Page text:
In addition to content of this kind and titles, writing appears in his works in the form of signatures, which sometimes also consist of his initials O.T., and dates. From 1980 onwards, he primarily created large-format works. In 1983 Tschirtner painted monumental headfooters on the facade of the House of Artists. In 1994 he participated in an initiative of the contemporary art festival Steierischer Herbst (Styrian autumn) and created a 4.5 x 15m (15 x 50 ft.) work that features countless head-footers and can now be found in the villa, the event venue of the museum gugging.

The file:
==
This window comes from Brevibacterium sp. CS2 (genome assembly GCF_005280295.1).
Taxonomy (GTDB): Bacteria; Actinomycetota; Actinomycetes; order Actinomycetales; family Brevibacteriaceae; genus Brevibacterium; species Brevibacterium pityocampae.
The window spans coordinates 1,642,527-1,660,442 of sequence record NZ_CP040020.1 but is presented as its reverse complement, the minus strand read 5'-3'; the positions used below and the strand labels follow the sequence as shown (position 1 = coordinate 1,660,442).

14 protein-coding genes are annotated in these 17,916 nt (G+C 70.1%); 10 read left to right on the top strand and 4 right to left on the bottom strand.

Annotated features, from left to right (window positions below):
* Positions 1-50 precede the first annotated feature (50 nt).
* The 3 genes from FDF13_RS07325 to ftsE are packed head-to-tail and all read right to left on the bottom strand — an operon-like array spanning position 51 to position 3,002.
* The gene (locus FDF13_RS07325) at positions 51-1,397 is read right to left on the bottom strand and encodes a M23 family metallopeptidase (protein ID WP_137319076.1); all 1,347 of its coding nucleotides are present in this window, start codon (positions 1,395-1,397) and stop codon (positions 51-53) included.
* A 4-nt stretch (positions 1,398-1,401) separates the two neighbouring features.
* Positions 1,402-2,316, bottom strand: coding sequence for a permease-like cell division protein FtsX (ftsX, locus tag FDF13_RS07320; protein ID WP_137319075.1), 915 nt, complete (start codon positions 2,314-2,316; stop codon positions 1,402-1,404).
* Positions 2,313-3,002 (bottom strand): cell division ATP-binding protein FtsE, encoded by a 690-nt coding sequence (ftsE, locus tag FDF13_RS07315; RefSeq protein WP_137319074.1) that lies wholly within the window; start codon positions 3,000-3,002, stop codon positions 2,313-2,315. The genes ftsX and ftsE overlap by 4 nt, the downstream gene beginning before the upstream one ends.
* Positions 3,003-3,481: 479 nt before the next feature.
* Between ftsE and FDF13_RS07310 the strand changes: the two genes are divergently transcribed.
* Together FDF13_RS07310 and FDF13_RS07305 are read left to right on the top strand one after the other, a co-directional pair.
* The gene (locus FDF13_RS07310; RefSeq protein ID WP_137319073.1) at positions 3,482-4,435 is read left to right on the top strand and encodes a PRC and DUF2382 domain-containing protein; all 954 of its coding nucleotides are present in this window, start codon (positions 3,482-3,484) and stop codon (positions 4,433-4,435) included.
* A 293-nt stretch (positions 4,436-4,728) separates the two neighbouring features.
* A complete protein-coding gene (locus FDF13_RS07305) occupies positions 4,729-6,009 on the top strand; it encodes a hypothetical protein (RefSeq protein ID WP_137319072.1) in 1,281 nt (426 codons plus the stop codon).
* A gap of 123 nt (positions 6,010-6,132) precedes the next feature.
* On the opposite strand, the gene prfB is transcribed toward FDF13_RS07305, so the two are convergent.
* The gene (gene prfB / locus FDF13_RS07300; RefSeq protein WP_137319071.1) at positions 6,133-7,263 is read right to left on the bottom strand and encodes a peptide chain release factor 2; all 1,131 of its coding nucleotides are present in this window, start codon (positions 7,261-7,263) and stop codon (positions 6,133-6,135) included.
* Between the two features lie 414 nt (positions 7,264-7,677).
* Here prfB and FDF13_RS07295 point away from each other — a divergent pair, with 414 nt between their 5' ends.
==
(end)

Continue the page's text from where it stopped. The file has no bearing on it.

Oswald Tschirtner was born near Vienna, in the town of Perchtoldsdorf, on May 24, 1920. He came from a strict Catholic family: One of his aunts was a nun and one of his uncles a parish priest. As a secondary-school student, he attended the archdiocesan seminary in Hollabrunn, which was a boarding school run by the Catholic Church for boys who wished to become priests. He passed his examinations for an advanced secondary-school degree (Matura) with distinction. In 1939 he was assigned to duty in the German labor service; afterwards, he studied chemistry for 2 1/2 semesters, although he had originally wanted to study theology. He was then conscripted into the German military’s signal corps and deployed in Stalingrad (i.e. Volgograd) as a radio operator. He left Stalingrad with the last group of soldiers to be sent on leave. At the end of the war, he became a French prisoner of war and spent a year in a prison camp in southern France, where he became mentally ill. After returning home to Austria, he was admitted to the psychiatric university hospital in Vienna. From 1947 onwards, he was permanently hospitalized. After stays in institutions lasting several years, he moved to the “Mental Health and Care Facility at Gugging” in 1954 and remained there. Tschirtner was one of the fi rst patients whose artistic talent was discovered and also nurtured by the psychiatrist Leo Navratil. The first drawings that Tschirtner made at Navratil’s request are from the early fifties; they were created in the context of drawing assignments that Navratil incorporated into his psychiatric examinations. Later, in 1959, Tschirtner created drawings of people that are already suggestive of his later style, but are still far from representing his well-known head-footers. This was followed by a hiatus of around ten years. In 1968/69 he created several etchings; in 1970 he then took part in the exhibition “Pareidolien” at the Galerie nächst St. Stephan with three of his etchings. Tschirtner’s successful artistic career began to run its course in 1971. He was part of the fi rst generation of Artists from Gugging, with whom Navratil moved into what is now the House of Artists in 1981. In 1990, together with the Artists from Gugging, he received the Oskar-Kokoschka-Preis for achievements in contemporary art. By the time of his death on May 20, 2007, Tschirtner had already become a very esteemed and – particularly in the fi nal years of his life – very successful artist.